The appearance of it having landed softly like a dried leaf, just floating in, just sitting there, the way the light bounces of that ceiling, is really beautiful.

The appearance of it having landed softly like a dried leaf, just floating in, just sitting there, the way the light bounces of that ceiling, is really beautiful.

Sisam remembers the first time he came to the site: “We literally sat on the grass and took a breath.” He and Bossley discussed the project with the clients – it would take 38 months to build and reach completion, to become a place to host family and friends with plenty of grass to play cricket.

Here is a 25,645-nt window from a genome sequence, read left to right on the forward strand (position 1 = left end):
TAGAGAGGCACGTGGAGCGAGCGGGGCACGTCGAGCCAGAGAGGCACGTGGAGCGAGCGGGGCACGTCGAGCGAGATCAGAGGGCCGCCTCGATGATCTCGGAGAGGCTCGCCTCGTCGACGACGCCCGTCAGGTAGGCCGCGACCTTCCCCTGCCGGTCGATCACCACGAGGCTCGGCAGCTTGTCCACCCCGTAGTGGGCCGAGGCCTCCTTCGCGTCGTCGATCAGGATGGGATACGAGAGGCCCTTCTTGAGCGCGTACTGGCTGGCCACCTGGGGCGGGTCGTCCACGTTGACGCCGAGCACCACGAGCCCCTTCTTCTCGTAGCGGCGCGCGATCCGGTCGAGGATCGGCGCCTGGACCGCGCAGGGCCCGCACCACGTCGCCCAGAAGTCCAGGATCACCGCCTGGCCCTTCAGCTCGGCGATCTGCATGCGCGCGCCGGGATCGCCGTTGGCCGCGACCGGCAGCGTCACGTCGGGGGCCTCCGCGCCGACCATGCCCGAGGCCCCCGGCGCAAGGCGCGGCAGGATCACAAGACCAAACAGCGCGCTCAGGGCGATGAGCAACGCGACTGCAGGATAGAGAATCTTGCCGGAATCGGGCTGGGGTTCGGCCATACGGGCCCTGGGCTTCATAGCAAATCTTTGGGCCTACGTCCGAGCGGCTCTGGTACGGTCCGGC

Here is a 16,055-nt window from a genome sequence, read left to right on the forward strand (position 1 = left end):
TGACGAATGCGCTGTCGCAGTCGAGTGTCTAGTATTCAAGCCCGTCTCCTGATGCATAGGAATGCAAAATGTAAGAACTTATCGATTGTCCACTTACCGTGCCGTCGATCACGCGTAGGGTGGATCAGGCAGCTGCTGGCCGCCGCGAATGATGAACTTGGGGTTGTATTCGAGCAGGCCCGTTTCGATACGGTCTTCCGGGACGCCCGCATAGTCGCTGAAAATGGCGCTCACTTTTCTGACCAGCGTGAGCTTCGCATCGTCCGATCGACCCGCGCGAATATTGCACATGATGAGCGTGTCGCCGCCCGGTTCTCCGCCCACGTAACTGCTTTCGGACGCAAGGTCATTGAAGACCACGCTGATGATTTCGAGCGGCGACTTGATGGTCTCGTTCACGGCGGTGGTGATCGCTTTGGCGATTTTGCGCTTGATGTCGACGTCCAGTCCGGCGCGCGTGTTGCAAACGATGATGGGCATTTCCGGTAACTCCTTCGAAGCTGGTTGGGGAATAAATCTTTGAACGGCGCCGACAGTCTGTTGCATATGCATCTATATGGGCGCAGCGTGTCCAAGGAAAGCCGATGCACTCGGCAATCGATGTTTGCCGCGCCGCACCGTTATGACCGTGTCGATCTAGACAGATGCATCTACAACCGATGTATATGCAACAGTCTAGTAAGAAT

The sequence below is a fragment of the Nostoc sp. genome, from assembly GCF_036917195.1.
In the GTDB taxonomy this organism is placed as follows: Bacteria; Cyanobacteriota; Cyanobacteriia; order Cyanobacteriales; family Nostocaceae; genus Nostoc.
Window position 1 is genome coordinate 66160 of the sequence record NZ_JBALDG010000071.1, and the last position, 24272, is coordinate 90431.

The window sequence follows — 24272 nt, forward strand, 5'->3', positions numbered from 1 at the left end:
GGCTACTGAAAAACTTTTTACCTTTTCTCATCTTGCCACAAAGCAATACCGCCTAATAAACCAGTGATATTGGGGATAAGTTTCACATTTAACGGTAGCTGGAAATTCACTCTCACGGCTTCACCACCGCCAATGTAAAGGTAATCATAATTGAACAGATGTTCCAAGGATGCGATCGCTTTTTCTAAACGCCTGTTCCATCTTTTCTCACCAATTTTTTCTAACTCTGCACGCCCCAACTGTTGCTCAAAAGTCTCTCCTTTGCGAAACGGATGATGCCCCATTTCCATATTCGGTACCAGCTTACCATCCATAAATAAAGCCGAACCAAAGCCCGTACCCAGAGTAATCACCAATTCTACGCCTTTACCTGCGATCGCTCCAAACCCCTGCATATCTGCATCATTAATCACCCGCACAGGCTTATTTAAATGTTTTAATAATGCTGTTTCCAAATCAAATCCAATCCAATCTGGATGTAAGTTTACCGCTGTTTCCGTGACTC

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When I visited Bossley’s Auckland office to talk to him about the house, he produced drawings and a model. The idea from the start was to break large spaces into smaller elements, “so people will move outside to go back in again and it’s more like being on holiday”. Having three separate structures meant it was easier to engage with the contours of the land, and the changing roof pitches further illuminate that feeling of an undulating, poetic landscape. Bossley pointed to the bitumen-based sheet roofing that looks like origami. We counted its folds and reached 28. Inside, the ceiling is made of European poplar plywood. The builders crafted the junction of each angle and fold of the ceiling to meticulously follow the exterior roof folds. Because the ceiling is so beautiful, Bossley insisted there would be no downlights and, apart from utilitarian spaces, such as the kitchen work surface, the whole place is lit by uplights. At night it glows. He says the roof has a life of its own, its delicacy being his highlight. “It bends and folds – it doesn’t necessarily relate to the walls underneath and that’s a very deliberate thing. The appearance of having landed softly like a dried leaf, just floating in, just sitting there, the way the light bounces off that ceiling, is really beautiful,” says Bossley.